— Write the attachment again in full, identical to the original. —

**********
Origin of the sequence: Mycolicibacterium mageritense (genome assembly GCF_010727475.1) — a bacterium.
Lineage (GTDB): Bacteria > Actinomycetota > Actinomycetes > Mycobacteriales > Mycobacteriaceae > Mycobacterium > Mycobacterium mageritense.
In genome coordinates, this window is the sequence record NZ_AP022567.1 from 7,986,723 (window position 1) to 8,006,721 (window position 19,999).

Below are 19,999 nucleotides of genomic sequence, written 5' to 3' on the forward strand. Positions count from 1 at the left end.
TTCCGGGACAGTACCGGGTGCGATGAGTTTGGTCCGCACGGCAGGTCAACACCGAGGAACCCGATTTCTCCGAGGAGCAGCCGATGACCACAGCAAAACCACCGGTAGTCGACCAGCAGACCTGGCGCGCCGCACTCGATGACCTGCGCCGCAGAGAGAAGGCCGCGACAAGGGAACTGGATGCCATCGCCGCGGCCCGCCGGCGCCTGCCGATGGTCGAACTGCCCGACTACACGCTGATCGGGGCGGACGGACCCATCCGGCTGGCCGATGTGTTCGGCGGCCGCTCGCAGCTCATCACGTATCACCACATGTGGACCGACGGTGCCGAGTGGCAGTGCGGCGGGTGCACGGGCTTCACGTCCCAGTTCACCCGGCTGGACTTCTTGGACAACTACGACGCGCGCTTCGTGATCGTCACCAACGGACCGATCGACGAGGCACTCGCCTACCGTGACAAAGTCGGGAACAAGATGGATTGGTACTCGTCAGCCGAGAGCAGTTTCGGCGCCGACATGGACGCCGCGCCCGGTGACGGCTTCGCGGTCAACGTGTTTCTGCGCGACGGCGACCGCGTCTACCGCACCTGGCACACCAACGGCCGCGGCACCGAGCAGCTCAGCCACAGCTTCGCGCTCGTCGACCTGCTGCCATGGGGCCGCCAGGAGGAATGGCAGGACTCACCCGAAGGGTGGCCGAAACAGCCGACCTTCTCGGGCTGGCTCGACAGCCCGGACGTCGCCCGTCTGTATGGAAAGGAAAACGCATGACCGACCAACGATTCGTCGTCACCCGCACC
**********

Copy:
Origin of the sequence: Mycolicibacterium mageritense (genome assembly GCF_010727475.1) — a bacterium.
Lineage (GTDB): Bacteria > Actinomycetota > Actinomycetes > Mycobacteriales > Mycobacteriaceae > Mycobacterium > Mycobacterium mageritense.
In genome coordinates, this window is the sequence record NZ_AP022567.1 from 7,986,723 (window position 1) to 8,006,721 (window position 19,999).

Below are 19,999 nucleotides of genomic sequence, written 5' to 3' on the forward strand. Positions count from 1 at the left end.
TTCCGGGACAGTACCGGGTGCGATGAGTTTGGTCCGCACGGCAGGTCAACACCGAGGAACCCGATTTCTCCGAGGAGCAGCCGATGACCACAGCAAAACCACCGGTAGTCGACCAGCAGACCTGGCGCGCCGCACTCGATGACCTGCGCCGCAGAGAGAAGGCCGCGACAAGGGAACTGGATGCCATCGCCGCGGCCCGCCGGCGCCTGCCGATGGTCGAACTGCCCGACTACACGCTGATCGGGGCGGACGGACCCATCCGGCTGGCCGATGTGTTCGGCGGCCGCTCGCAGCTCATCACGTATCACCACATGTGGACCGACGGTGCCGAGTGGCAGTGCGGCGGGTGCACGGGCTTCACGTCCCAGTTCACCCGGCTGGACTTCTTGGACAACTACGACGCGCGCTTCGTGATCGTCACCAACGGACCGATCGACGAGGCACTCGCCTACCGTGACAAAGTCGGGAACAAGATGGATTGGTACTCGTCAGCCGAGAGCAGTTTCGGCGCCGACATGGACGCCGCGCCCGGTGACGGCTTCGCGGTCAACGTGTTTCTGCGCGACGGCGACCGCGTCTACCGCACCTGGCACACCAACGGCCGCGGCACCGAGCAGCTCAGCCACAGCTTCGCGCTCGTCGACCTGCTGCCATGGGGCCGCCAGGAGGAATGGCAGGACTCACCCGAAGGGTGGCCGAAACAGCCGACCTTCTCGGGCTGGCTCGACAGCCCGGACGTCGCCCGTCTGTATGGAAAGGAAAACGCATGACCGACCAACGATTCGTCGTCACCCGCACC